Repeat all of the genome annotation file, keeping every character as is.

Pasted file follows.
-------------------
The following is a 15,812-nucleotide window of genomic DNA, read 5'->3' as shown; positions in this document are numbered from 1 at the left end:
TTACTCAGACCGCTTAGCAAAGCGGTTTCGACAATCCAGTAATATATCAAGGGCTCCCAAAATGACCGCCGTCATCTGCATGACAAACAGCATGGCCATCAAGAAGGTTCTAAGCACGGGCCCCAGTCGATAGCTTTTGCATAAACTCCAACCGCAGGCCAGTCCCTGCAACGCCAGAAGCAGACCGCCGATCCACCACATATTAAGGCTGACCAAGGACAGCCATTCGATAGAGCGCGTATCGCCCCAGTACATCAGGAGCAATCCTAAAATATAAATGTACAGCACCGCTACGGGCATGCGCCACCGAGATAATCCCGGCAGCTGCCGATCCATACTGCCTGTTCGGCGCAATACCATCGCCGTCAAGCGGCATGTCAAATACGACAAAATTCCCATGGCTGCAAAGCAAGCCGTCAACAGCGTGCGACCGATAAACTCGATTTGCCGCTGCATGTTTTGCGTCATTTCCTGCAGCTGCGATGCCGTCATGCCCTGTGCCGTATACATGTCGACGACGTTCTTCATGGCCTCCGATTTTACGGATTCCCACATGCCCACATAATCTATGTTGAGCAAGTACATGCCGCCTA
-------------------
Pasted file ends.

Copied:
The following is a 15,812-nucleotide window of genomic DNA, read 5'->3' as shown; positions in this document are numbered from 1 at the left end:
TTACTCAGACCGCTTAGCAAAGCGGTTTCGACAATCCAGTAATATATCAAGGGCTCCCAAAATGACCGCCGTCATCTGCATGACAAACAGCATGGCCATCAAGAAGGTTCTAAGCACGGGCCCCAGTCGATAGCTTTTGCATAAACTCCAACCGCAGGCCAGTCCCTGCAACGCCAGAAGCAGACCGCCGATCCACCACATATTAAGGCTGACCAAGGACAGCCATTCGATAGAGCGCGTATCGCCCCAGTACATCAGGAGCAATCCTAAAATATAAATGTACAGCACCGCTACGGGCATGCGCCACCGAGATAATCCCGGCAGCTGCCGATCCATACTGCCTGTTCGGCGCAATACCATCGCCGTCAAGCGGCATGTCAAATACGACAAAATTCCCATGGCTGCAAAGCAAGCCGTCAACAGCGTGCGACCGATAAACTCGATTTGCCGCTGCATGTTTTGCGTCATTTCCTGCAGCTGCGATGCCGTCATGCCCTGTGCCGTATACATGTCGACGACGTTCTTCATGGCCTCCGATTTTACGGATTCCCACATGCCCACATAATCTATGTTGAGCAAGTACATGCCGCCTA